Imagine the following situation:
After a long term marriage (more than ten  years), the parties enter into a Stipulation dividing marital assets and awarding Wife spousal support.
As part of the division of assets, Wife takes Husband’s interest in the family residence and, in return, she gives to Husband her community interest in his pension/retirement benefits. The two assets are of equal value and act to set each other off such that an equal division is achieved. So far so good, proper division of community property and proper support paid to Wife.
Now it’s ten years later and Husband wants to retire. After retirement, Husband’s sole income is realized from the proceeds of his pension/retirement plan. Husband requests Wife terminate spousal support because her interest in his pension/retirement benefits have already been “bought out,” meaning she took for herself Husband’s interest in the family residence, in exchange giving Husband her interest in the pension. Thus, claims Husband, to pay wife spousal support from the proceeds of his pension would be “double dipping,” or two bites of the same apple.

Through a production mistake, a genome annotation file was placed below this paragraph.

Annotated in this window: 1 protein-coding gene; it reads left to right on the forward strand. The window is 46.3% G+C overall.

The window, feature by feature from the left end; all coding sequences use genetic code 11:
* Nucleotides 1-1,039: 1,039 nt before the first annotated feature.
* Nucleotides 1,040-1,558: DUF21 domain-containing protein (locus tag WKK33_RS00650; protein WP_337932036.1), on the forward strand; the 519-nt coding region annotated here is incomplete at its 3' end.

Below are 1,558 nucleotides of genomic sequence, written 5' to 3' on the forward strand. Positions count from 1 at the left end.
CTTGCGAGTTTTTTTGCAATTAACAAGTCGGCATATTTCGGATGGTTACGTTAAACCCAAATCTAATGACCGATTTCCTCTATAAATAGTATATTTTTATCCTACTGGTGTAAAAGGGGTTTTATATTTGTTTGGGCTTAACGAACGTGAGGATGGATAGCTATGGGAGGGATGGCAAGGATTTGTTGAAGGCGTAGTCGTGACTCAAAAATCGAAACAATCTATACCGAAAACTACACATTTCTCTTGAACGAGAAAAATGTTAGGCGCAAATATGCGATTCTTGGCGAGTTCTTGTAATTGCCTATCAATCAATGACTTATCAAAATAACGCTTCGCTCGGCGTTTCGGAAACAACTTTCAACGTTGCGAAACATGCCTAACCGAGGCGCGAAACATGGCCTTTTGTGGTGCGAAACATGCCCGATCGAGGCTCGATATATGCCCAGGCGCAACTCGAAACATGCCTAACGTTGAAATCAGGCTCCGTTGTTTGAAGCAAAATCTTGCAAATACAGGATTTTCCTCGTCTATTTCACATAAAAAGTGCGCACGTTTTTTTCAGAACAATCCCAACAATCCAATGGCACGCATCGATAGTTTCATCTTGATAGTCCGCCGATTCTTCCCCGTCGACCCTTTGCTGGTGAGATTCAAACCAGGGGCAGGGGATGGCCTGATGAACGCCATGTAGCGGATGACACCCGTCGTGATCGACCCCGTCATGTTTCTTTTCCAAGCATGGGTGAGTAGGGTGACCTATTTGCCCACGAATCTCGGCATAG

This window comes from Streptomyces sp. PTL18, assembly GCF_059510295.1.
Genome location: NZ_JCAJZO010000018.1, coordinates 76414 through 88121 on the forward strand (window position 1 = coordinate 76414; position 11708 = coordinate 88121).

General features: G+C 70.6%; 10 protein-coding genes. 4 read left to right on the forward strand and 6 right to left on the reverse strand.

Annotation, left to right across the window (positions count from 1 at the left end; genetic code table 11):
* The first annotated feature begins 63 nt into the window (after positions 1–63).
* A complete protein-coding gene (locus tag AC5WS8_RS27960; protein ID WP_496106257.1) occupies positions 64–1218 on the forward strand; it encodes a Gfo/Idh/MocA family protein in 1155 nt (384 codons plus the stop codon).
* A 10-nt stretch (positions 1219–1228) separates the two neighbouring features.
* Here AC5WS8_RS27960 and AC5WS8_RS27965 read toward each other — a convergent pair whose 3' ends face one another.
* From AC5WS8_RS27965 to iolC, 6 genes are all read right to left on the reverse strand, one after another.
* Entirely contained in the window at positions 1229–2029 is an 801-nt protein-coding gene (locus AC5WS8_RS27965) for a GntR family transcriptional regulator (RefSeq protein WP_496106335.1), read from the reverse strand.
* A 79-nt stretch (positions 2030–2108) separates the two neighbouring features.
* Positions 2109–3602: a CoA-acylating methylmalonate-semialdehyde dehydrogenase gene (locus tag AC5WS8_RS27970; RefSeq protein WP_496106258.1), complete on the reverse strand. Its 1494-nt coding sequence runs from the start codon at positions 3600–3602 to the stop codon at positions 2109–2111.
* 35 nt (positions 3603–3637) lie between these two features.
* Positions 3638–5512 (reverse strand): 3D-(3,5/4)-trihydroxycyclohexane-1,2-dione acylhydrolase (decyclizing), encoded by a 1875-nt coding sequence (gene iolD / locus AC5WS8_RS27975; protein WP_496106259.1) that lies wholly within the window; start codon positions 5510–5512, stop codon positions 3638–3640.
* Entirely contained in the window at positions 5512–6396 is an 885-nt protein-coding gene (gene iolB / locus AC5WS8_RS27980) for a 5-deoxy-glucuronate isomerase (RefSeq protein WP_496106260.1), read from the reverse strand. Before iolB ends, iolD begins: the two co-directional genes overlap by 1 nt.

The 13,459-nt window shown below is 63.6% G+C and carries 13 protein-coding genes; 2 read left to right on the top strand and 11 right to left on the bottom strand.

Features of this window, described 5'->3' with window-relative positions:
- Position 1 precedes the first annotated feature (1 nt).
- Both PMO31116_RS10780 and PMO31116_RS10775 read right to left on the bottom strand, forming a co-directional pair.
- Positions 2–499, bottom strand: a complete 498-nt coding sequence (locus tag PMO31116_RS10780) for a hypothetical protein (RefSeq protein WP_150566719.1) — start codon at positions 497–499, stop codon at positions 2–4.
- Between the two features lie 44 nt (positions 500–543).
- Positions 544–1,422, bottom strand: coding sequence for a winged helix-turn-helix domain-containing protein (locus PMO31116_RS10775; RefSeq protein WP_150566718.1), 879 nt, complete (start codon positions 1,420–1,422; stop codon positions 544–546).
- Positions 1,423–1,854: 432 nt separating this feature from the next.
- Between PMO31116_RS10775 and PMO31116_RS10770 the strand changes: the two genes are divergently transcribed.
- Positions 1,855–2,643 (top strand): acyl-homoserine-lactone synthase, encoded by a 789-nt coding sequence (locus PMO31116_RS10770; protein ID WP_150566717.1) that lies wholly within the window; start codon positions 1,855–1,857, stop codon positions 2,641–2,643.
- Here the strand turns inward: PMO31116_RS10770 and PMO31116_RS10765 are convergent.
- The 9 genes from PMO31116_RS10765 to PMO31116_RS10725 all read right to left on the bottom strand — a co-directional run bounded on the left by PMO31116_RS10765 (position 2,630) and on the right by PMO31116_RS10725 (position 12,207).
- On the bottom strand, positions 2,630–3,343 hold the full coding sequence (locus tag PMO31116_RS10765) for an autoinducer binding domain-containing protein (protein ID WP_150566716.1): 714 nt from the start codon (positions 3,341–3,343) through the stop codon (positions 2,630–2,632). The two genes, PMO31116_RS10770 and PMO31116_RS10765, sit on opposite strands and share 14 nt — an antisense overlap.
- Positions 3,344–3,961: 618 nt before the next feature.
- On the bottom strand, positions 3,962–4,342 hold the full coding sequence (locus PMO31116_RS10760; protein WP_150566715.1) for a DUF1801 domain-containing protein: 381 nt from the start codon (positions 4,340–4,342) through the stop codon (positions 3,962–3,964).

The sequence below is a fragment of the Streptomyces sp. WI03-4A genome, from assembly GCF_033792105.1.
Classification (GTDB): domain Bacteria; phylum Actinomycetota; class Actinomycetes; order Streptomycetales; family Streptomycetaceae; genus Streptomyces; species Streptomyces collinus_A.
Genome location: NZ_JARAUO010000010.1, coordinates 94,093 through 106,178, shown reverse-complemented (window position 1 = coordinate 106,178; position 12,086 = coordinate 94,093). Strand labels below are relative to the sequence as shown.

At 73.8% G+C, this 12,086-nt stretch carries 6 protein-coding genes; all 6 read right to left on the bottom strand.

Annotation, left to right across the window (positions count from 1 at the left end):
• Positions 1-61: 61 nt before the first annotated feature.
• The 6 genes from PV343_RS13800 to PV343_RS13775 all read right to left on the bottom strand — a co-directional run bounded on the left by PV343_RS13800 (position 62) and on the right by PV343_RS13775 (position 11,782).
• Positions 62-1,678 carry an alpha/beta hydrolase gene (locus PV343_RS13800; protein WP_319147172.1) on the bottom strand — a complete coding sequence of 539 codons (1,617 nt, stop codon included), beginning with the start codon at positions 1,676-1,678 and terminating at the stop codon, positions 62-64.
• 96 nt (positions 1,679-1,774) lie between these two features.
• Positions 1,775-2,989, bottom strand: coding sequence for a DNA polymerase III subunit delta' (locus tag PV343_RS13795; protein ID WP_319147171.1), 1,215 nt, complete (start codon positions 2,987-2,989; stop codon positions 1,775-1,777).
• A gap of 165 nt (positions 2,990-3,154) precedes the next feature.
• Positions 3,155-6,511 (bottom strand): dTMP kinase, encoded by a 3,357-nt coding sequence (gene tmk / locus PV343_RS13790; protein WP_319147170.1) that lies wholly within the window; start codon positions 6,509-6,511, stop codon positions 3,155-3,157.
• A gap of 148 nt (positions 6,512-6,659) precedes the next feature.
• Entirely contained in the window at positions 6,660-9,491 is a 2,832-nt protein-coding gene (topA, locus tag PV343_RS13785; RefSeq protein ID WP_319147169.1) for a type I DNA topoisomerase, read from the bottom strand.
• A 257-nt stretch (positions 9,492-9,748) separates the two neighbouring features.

The Appellate Court disagreed, stating that support paid from an asset purchased from the other spouse is not double dipping, that “‘to treat a pension as marital property, award it entirely to the earner spouse (with an offsetting award of marital property to the non-earner spouse) and then to take the earner spouse’s receipt of pension benefits into account in determining whether there should be any alimony award to either spouse.'”
This is the rule set forth in the case of In re Marriage of White (1987) 192 CA3d 1022, 237 CR 764. It is often referred to as the supported spouse’s “two bites of the apple.” To avoid this result, the employee spouse should seek an order dividing the pension in-kind. If the pension is being assigned to the employee spouse by stipulation, then the stipulation could provide that the income from the pension will not be considered in any future spousal support modification proceedings.
This would be binding on the court pursuant to Family Code, §3590. If the parties wish to enter into such an agreement, the attorneys for both parties should carefully explain, in writing, the effect of such a stipulation on spousal support after retirement.